The next interview is with Akulah Agbami, who is central to the international organisation BLACK* Artists On The Move. She explains why global collaboration is so important to the organisation and introduces her show History is NOW, which was created for Black History Month.

We also hear from Bounceback’s Founder, Duncan, about the experience of the book tour and meeting the artists for the first time.

Listen now via SpotifyApple Podcasts and YouTube. If you want to support the podcast further, please share the podcast with a friend or give us a rating on Apple Podcasts.

Secrets Shared

  • Jacqueline shares how Women’s Art Association Wales (WAAW) was started in 1984 to combat women’s exclusion and isolation in the arts and in the community at large.
  • Traditionally female art forms, like embroidery, have long been overlooked by the art world.
  • Although men and children are now welcomed into events, female spaces and female collaboration are vitally important to encourage women to reach their creative potential.
  • Akulah shares how the role of artists in society is now more important than ever.
  • BLACK Artists on the Move* has an agenda of compassion in everything the organisation does.
  • Akulah discusses the centrality of women as caregivers and also recognises the need for women to take risks and tread new paths.
  • International collaboration is integral to BLACK* Artists on the Move and the difference between supporting artists in the UK and the developing world.
  • Akulah discusses the importance of food justice and recognising the inequalities that exist within the global food system.

Resources

Interviewees

Akulah Agbami is a poet, playwright, artistic director and producer. She is has chaired Taunton YMCA, was formerly the editor of Spare Rib magazine and chaired The Women’s Community Forum.

Website: https://akulahagbami.com/index.html

Jacqueline Alkema is a Trustee of the Women’s Arts Association and a painter with long-term interest in traditions of iconic imagery in women’s portraiture often exploring the identity of, seemingly anonymous women.

Website: https://www.jacquelinealkema.co.uk/

Twitter: https://twitter.com/jacquelinealkem

Episode 3

Overview

This week, we speak to Barbara van Heel from ActionSpace, a London-based arts charity that works with neurodivergent artists, such as Thomas Owen, who created the work for the Croatian section of Secret Dishes From Around the World 3. Established in the 1960s, ActionSpace supports artists by providing training, resources and giving access to exhibition and studio space.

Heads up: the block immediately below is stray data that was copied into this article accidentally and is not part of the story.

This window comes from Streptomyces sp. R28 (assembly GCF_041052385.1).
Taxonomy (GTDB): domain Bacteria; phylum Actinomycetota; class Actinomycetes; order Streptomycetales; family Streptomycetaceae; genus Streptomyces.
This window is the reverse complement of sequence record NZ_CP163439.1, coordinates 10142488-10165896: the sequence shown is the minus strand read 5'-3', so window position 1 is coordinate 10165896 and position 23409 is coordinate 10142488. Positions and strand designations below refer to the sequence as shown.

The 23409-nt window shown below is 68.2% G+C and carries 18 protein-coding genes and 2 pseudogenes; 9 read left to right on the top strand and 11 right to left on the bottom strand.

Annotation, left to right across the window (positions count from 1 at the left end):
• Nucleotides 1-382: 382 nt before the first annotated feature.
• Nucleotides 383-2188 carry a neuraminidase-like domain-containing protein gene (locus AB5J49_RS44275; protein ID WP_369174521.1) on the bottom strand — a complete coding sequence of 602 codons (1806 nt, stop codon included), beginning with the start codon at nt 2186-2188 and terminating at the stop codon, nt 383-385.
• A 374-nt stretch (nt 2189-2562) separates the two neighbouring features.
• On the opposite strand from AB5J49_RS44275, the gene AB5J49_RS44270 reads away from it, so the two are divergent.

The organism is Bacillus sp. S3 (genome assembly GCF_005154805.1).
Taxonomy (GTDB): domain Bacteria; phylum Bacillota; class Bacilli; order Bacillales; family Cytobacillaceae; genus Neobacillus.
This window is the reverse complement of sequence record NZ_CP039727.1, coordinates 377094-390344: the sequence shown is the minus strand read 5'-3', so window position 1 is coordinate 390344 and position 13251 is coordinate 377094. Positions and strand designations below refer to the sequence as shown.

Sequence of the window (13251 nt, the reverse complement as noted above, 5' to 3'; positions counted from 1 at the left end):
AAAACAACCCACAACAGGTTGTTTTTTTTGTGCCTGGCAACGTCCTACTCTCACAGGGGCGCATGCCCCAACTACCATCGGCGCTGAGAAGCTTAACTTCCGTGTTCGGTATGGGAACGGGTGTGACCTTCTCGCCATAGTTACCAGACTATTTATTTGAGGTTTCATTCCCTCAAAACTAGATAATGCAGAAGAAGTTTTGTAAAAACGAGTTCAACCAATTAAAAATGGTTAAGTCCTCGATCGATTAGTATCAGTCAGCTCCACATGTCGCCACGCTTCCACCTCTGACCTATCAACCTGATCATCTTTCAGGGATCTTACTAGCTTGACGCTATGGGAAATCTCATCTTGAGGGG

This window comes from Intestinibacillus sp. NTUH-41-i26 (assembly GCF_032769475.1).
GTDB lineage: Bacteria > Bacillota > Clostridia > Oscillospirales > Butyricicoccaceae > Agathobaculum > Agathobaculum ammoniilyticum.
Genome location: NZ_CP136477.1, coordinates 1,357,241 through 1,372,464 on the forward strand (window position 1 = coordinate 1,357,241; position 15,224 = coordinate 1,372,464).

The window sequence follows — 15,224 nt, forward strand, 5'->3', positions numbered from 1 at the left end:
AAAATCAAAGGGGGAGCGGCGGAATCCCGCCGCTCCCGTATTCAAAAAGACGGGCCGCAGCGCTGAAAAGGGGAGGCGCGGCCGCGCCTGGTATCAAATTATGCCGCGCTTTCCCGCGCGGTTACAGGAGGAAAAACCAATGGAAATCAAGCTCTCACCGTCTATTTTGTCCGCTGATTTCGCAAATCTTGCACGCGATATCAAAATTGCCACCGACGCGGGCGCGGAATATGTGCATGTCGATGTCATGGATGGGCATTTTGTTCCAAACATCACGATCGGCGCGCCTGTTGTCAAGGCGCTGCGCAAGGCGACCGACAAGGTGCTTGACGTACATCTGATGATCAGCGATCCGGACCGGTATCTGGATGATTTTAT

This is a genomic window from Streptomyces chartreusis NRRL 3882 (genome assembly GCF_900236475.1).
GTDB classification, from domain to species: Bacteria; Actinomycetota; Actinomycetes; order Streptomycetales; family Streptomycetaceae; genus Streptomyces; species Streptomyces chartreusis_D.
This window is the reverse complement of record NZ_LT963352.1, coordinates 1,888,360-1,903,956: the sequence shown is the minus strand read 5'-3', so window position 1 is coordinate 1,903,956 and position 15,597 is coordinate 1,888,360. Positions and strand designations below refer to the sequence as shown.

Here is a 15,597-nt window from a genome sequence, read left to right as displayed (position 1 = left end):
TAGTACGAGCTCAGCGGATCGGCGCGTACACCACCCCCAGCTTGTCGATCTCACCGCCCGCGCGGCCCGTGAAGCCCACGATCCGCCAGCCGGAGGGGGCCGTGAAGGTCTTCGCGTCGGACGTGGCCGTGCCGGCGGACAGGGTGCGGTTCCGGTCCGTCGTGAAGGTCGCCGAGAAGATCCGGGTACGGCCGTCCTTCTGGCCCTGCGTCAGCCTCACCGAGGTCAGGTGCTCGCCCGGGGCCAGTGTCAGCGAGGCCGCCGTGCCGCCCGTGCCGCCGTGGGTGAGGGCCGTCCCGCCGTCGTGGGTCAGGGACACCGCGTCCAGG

Our conversation took place in the fantastic Brigade Bar and Kitchen, a social enterprise founded by Simon Boyle, who we also got the chance to speak with. Simon’s Beyond Food Foundation is a multi-award winning organisation which supports displaced people gain meaningful employment.

The Bounceback team then travelled to Brighton, where we met Jo Offer and Richard Morris in the from Rocket Artists’ studio in the covered market. Rocket Artists is an inclusive group which celebrates diverse identities and art practices and helps individuals realise their creative vision.

Listen now via SpotifyApple Podcasts and YouTube. If you want to support the podcast further, please share the podcast with a friend or give us a rating on Apple Podcasts!

Secrets Shared

  • Barbara shares the history of ActionSpace and the importance of accessible arts spaces and programmes.
  • ActionSpace supports artists with learning difficulties and it aims to make professional arts careers more accessible.
  • Simon talks about the purpose of the Beyond Food Foundation, his social enterprise which supports people experiencing homelessness or close to homelessness.
  • The Beyond Food programme starts with wellbeing lessons and then moves onto teaching accredited, employable skills. Simon’s restaurant, Brigade Bar and Kitchen, facilitates permanent employment for the alumni of this programme.
  • Simon explains how his love for cooking developed at a young age and charts his career progression, from working in fine dining to becoming a culinary ambassador for Unilever.
  • He reveals how his career changed with the 2004 Tsunami in Sri Lanka, when he travelled over to set up a relief camp. When he came back to the UK, his experiences encourages him to start a social enterprise.